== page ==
A farmer harvests a blue Agave plant in Arandas, Mexico.
A farmer harvests a blue Agave plant in Arandas, Mexico. - 
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Kai Ryssdal: Although the immediate fear of a global swine flu pandemic has quieted, the aftershocks of the early stage of the outbreak are still spreading. Farmers in the Southeast are having a hard time finding enough migrant labor to work their fields this year. The virus has created backlogs on both sides of the border that are keeping legal migrants idle. Marketplace's Janet Babin reports now from North Carolina Public Radio.

JANET BABIN: They may look like any other root vegetable. But sweet potatoes are a labor-intensive crop.

Sue Johnson-Langdon: They're transplanted by hand and then they're harvested by hand.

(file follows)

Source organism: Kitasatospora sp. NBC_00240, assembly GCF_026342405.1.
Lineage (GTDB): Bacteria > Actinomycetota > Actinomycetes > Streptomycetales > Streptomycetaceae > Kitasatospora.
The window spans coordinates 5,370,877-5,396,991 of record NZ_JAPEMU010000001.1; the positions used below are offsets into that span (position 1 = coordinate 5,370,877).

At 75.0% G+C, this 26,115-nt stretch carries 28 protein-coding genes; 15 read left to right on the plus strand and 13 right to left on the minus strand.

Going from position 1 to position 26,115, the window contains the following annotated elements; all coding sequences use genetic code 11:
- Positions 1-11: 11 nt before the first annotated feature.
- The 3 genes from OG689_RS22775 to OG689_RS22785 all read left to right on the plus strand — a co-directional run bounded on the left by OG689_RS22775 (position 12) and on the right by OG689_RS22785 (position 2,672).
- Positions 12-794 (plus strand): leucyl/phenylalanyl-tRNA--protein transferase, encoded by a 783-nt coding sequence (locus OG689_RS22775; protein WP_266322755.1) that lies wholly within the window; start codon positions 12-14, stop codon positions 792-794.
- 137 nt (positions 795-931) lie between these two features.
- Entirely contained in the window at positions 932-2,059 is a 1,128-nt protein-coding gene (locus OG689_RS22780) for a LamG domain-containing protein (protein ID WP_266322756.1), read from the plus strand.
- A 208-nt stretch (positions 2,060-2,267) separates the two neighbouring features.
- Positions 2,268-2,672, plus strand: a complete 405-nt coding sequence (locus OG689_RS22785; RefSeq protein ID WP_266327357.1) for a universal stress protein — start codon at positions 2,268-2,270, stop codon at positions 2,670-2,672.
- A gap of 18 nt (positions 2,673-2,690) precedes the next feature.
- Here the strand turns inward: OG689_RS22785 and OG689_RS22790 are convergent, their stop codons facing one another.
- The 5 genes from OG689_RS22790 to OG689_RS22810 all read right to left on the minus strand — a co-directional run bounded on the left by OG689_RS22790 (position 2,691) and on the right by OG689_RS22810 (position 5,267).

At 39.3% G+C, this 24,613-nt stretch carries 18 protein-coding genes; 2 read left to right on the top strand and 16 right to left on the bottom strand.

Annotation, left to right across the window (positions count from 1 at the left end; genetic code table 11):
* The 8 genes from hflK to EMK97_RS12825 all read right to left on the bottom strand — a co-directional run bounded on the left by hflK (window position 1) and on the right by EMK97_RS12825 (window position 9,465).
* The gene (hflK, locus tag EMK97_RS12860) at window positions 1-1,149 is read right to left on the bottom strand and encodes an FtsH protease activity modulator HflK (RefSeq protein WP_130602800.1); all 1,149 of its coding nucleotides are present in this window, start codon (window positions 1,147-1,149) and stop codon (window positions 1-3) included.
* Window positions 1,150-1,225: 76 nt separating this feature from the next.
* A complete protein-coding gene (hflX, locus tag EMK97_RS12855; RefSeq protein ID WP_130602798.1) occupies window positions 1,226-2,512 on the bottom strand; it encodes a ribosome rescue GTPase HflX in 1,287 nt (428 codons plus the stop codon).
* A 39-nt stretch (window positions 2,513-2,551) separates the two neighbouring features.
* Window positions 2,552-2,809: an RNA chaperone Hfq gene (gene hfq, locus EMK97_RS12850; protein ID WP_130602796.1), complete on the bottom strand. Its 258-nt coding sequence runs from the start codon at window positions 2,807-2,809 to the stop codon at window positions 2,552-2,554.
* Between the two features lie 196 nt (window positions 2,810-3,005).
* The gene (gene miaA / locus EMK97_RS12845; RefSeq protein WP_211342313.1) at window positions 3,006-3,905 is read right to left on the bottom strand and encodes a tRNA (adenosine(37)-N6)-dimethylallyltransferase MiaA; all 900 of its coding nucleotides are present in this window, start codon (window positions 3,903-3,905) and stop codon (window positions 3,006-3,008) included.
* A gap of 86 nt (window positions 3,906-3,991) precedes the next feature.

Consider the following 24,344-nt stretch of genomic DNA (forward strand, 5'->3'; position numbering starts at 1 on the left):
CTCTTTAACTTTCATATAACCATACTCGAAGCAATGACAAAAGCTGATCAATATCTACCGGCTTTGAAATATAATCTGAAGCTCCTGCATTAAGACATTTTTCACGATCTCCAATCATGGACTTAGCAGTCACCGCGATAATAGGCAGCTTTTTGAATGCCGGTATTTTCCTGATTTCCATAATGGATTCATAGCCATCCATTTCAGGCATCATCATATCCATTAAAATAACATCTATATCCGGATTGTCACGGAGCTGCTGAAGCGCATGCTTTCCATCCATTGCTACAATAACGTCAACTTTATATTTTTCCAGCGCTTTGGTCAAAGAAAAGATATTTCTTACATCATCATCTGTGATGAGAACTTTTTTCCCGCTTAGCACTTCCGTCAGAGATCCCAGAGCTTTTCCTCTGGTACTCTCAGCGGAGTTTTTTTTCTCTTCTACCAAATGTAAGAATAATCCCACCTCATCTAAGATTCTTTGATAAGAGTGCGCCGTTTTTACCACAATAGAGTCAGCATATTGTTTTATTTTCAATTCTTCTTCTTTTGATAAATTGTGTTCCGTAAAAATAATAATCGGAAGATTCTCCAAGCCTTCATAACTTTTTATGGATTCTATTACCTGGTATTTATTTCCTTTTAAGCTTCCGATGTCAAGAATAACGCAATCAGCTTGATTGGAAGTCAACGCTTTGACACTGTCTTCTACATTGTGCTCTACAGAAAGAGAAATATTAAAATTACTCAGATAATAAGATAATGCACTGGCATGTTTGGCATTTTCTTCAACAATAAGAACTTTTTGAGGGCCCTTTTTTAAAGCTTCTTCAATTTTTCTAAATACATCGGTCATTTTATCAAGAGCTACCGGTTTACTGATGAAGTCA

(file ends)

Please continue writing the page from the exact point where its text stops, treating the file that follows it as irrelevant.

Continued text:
That's Sue Johnson-Langdon with the North Carolina Sweet Potato Commission. She says this year there aren't enough workers to do the transplanting. After the swine flu outbreak, Mexico closed its immigration offices.

JOHNSON-Langdon: Which is where the workers get their travel visas and their work documents, and get documented in order to enter the country.

There have been no reported cases of legal migrant workers with swine flu. Mexico has since reopened its immigration offices. And migrant workers have begun to trickle into sweet potato, lettuce and tobacco fields. But the delay has left many U.S. farmers scrambling.

Tony Asion is with the Latino advocacy group El Pueblo. He says the virus made the immigration process tougher for workers and for farmers.

Tony Asion: They want to do everything on the up and up and not hire undocumented workers, but the reality is that they don't have enough people to work and as a result, they may very well lose a big chunk of their crops.

And that, in turn, could end up costing us more at the grocery store.

In Durham, N.C., I'm Janet Babin for Marketplace.